Training Plan for Junior DBAs Learning SQL Server

photo-1429051781835-9f2c0a9df6e4You’re just getting started as a SQL Server Database Administrator — or you’re trying to get there.

Here’s a learning plan and links to free articles and scripts that will equip you to tackle the three most critical skills to for DBAs.


Skill 1: Design Backup Strategies that Meet RPO and RTO

Secret: the DBA is always responsible for preventing data loss, even if it’s not part of their job description.

1.1 Establish RPO and RTO

Learn Recovery Point Objective (RPO) and Recovery Time Objectives (RTO) and establish them for every environment. Focus on critical production databases first.

Your mission:

  1. Get RPO and RTO signed off by business owners
  2. Notify business owners in writing if you can’t meet the objectives (this is not a hallway conversation)

1.2 Learn about Write Ahead Logging and SQL Server Recovery Models

For me, learning about Write Ahead Logging made backups and recovery models make much more sense to me, so I recommend doing that first.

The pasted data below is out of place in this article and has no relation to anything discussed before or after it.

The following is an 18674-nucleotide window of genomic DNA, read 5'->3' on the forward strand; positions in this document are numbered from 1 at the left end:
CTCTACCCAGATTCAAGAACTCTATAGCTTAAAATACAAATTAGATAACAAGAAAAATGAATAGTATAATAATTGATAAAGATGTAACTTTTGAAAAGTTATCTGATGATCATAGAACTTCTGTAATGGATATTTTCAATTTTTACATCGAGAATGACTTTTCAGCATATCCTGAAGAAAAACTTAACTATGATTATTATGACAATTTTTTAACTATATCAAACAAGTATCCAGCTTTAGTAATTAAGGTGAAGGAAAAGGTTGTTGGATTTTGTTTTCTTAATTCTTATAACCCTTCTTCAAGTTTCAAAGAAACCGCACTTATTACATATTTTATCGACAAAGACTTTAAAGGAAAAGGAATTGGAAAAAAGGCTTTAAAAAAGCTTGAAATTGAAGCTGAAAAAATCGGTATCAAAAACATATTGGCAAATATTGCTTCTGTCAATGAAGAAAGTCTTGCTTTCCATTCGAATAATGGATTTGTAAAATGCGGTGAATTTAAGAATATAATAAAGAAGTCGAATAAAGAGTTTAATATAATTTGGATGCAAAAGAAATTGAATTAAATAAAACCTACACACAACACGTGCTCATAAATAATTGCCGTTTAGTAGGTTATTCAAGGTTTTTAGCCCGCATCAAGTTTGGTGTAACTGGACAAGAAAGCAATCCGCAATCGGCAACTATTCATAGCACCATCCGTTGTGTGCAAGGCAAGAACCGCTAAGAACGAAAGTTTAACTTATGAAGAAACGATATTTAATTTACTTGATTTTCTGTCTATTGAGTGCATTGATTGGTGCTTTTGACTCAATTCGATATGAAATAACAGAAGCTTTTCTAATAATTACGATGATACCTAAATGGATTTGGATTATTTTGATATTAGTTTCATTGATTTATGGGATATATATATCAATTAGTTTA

1.3 Learn Backup Under the Simple Recovery Model

1.4 Learn Transaction Log Backups and Point-in-Time Restore

Work through the entire series “Stairway to Transaction Log Management” (Tony Davis and Gail Shaw) – registration required


Skill 2: Document and Improve  SQL Server Configuration

Secret: the DBA is responsible for database and server config, even if someone else made the decision.

2.1 Document Your Configuration in Detail

Free scripts to document SQL Server configuration: SQLSkills’ free diagnostic scripts, by Glenn Berry

2.2 Identify the Configuration Changes You’d Like to Research First

Free scripts to prioritize configuration changes: Brent Ozar Unlimited’s free sp_Blitz script (registration required), by Brent Ozar.

Reminder: if you haven’t completed establishing RPO / RTO and changing your backup jobs and restore practices to meet those, do those first before any other configuration changes.


Skill 3: Plan Successful Changes

Secret: Changes you make are going to break things. Change Management is your superpower to handle this without panic.

3.1 Change Request Basic Template for DBAs

3.2 Change Management and Source Control (Grant Fritchey)

Photo credit: Negative Space via Unsplash.com

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